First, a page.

Yesterday saw the public release of the results of the Teaching Excellence Framework (TEF). Considering how long academics, and students, have decried the metrics that underpin the assessment it was hugely frustrating to see universities widely celebrating their new shiny gold and silver medals on social media.
What made this even worse was to witness colleagues from multiple institutions – especially those who have challenged TEF methodology in the past – widely sharing their university ratings with pride. Their hypocrisy was galling.
Soon after results were released, the vice-chancellor of the University of Southampton, Sir Christopher Snowden, made a short statement drawing attention to the issues with the assessment – all of which were well-known.
“There is no logic in our result at all,” Sir Christopher told THE. “How can you have so many positive comments and exceed many of your benchmarks by a colossal margin and still get a bronze?”
Initial analysis supported Snowden’s remarks, and demonstrated how the TEF panel statements do little to explain the results (such issues made more glaring by the publication of the list of core metric scores). However comments from Snowden and others were soon painted by the press and social media as some kind of special pleading for those institutions within the Russell Group, which had been given the shock they “deserved” for supposedly resting on the laurels of their “elite” status and as a result had been awarded bronze.
Yet such responses neglect the wider impact of this imposition of a “three-tier” classification to our higher education system. Despite attempts by universities minister Jo Johnson to claim that the results show that there is a “lot of excellence throughout”, and the TEF panel and its chair’s claim that “seams of gold” can be found in many silver and bronze providers, this has little impact on the public who will view gold, silver and bronze as “good”, “average” and “bad”.
This was evident yesterday from BBC Radio 4 presenter John Humphrys’ statements on the Today show interview with Johnson and Sorana Vieru (vice-president for higher education of the National Union of Students), when he exclaimed more than once that those universities achieving bronze were evidently “third-rate” and “third class” universities.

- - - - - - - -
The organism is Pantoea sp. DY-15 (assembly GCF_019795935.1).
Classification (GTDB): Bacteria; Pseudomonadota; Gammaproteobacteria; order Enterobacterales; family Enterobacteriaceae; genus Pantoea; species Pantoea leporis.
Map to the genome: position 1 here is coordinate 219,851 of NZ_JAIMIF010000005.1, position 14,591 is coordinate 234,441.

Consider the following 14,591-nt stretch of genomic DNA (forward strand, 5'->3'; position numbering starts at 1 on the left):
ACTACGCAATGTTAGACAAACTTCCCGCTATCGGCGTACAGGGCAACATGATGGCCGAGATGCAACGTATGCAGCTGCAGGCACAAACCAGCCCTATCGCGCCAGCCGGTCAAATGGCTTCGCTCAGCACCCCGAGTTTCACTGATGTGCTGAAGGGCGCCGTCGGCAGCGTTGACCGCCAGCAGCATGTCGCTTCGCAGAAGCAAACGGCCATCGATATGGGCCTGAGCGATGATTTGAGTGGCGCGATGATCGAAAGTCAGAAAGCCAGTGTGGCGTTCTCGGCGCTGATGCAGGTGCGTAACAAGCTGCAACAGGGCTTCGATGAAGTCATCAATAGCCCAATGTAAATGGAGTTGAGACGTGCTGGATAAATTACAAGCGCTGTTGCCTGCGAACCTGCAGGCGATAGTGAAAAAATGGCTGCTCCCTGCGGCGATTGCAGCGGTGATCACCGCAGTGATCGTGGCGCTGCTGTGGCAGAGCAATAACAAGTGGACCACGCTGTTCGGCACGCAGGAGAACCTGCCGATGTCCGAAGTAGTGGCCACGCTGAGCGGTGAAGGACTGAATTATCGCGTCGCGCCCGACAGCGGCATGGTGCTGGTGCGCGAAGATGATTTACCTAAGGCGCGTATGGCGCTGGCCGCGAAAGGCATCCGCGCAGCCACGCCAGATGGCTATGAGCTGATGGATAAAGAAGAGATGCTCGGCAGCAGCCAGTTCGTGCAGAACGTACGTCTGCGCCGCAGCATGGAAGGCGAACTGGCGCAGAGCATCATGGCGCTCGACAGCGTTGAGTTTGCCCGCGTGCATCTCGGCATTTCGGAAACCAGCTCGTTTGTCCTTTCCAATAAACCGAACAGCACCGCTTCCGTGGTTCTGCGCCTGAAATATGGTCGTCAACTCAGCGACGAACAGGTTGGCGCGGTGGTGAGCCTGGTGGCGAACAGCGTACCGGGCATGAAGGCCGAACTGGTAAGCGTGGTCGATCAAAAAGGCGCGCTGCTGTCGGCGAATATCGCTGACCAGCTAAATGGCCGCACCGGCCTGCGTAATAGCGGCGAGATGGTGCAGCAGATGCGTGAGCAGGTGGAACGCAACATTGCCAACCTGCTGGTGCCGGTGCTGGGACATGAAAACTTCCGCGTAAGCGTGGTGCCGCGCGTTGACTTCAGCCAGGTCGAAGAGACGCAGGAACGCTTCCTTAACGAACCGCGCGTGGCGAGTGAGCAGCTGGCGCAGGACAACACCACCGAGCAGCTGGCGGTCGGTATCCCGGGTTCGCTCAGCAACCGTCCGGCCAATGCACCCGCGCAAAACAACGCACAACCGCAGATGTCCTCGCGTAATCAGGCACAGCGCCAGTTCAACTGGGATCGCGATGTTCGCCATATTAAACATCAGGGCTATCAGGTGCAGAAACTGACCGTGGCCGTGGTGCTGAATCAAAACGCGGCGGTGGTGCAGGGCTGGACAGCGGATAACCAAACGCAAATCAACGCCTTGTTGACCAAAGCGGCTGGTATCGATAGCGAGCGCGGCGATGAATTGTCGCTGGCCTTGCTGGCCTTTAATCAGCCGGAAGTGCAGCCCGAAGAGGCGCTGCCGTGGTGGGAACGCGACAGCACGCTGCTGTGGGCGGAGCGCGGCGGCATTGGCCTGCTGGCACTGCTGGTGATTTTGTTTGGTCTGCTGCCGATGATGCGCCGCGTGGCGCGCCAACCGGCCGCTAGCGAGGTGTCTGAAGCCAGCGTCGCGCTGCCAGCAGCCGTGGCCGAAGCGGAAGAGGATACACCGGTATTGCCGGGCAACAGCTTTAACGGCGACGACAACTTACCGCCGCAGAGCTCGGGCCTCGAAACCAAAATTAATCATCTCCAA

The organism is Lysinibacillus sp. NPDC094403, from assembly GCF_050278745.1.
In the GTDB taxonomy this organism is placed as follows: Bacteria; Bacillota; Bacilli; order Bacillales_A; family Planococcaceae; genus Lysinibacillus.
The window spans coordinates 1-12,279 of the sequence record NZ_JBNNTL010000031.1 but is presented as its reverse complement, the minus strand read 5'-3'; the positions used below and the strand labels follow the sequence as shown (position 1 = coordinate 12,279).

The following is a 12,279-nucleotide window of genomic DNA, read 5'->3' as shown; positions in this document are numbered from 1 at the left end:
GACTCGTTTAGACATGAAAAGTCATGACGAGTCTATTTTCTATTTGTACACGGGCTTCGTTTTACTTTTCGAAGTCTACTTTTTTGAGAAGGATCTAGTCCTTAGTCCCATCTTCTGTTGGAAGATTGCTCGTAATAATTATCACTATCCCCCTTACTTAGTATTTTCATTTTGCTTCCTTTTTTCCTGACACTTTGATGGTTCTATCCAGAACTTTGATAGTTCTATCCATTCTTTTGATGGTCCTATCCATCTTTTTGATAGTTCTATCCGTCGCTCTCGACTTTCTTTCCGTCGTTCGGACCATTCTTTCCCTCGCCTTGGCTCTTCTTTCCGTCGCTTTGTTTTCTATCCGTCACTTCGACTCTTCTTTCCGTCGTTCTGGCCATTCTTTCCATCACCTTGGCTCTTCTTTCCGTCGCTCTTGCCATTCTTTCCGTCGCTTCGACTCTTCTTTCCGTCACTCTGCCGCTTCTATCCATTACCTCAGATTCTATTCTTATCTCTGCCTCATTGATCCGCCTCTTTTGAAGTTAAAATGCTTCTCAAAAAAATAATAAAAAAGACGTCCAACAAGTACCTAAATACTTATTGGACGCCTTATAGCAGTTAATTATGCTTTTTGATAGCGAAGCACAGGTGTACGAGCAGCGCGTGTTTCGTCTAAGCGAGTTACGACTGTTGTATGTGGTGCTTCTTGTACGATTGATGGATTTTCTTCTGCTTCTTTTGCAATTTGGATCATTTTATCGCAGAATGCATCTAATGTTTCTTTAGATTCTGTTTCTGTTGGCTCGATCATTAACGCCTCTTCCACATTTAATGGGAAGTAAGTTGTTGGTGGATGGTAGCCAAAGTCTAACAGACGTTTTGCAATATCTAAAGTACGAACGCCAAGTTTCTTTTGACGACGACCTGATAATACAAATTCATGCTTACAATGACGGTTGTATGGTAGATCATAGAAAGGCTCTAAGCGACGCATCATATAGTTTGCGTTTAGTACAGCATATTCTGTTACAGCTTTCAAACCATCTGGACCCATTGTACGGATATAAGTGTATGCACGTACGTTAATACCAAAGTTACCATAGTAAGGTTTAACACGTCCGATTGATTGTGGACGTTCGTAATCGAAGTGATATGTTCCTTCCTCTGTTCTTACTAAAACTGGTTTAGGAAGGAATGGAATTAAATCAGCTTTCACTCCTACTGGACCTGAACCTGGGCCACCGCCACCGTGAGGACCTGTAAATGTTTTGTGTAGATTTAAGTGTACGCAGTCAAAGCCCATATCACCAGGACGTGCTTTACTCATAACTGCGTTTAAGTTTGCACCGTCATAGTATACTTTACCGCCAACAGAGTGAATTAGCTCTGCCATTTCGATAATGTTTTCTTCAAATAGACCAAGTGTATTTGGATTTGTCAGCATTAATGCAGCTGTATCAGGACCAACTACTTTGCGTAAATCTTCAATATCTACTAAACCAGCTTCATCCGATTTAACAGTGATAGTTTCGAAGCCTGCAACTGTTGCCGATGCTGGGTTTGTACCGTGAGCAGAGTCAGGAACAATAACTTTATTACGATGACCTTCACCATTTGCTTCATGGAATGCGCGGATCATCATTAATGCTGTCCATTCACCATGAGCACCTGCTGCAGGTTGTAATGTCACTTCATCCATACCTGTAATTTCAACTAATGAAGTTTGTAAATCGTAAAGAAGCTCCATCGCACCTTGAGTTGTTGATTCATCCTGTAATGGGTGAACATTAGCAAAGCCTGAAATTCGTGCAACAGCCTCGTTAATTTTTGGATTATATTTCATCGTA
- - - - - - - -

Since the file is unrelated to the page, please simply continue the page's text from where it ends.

The effect this has had, and will have, on many institutions beyond the Russell Group is made explicit when academics such as Ben Pitcher from the sociology department at the University of Westminster have felt compelled to release heartbreaking statements in defence of the TEF result, which he said suggests “quite plainly, that we’re crap at our jobs”:
“This is why I’m writing to you, our undergraduate students. You know as well as I do that the TEF result is just not true. You know that in sociology you’ve got a really dedicated teaching team. You know how much work we put in to developing super interesting modules (spending many more hours on this than the university asks us to). You know how much one-to-one support we provide to develop your knowledge and skills. You know how intellectually transformative our critical, socially engaged teaching can be.”
By applauding TEF results we implicitly accept this framework and its methodologies, when it is abundantly clear that it needs to be dramatically overhauled if it is to do as it claims and measure “teaching excellence”. This is not about ‘institutional self interest’, this is about asking for a sound foundation upon which to assess, and subsequently assure, high levels of teaching quality in our universities.
We need a framework of assessment that captures the diversity of teaching within our institutions, and it is inexplicable to me, and many others, how quality of teaching and learning can be said to have been assessed without anyone actually stepping foot inside classrooms and lecture theatres.
In the meantime, please stop celebrating the TEF results. Doing so only serves to widen division and rivalry, at the expense of working together to help guarantee a fantastic education for all of our students.
Emilie Murphy is lecturer in early modern history at the University of York.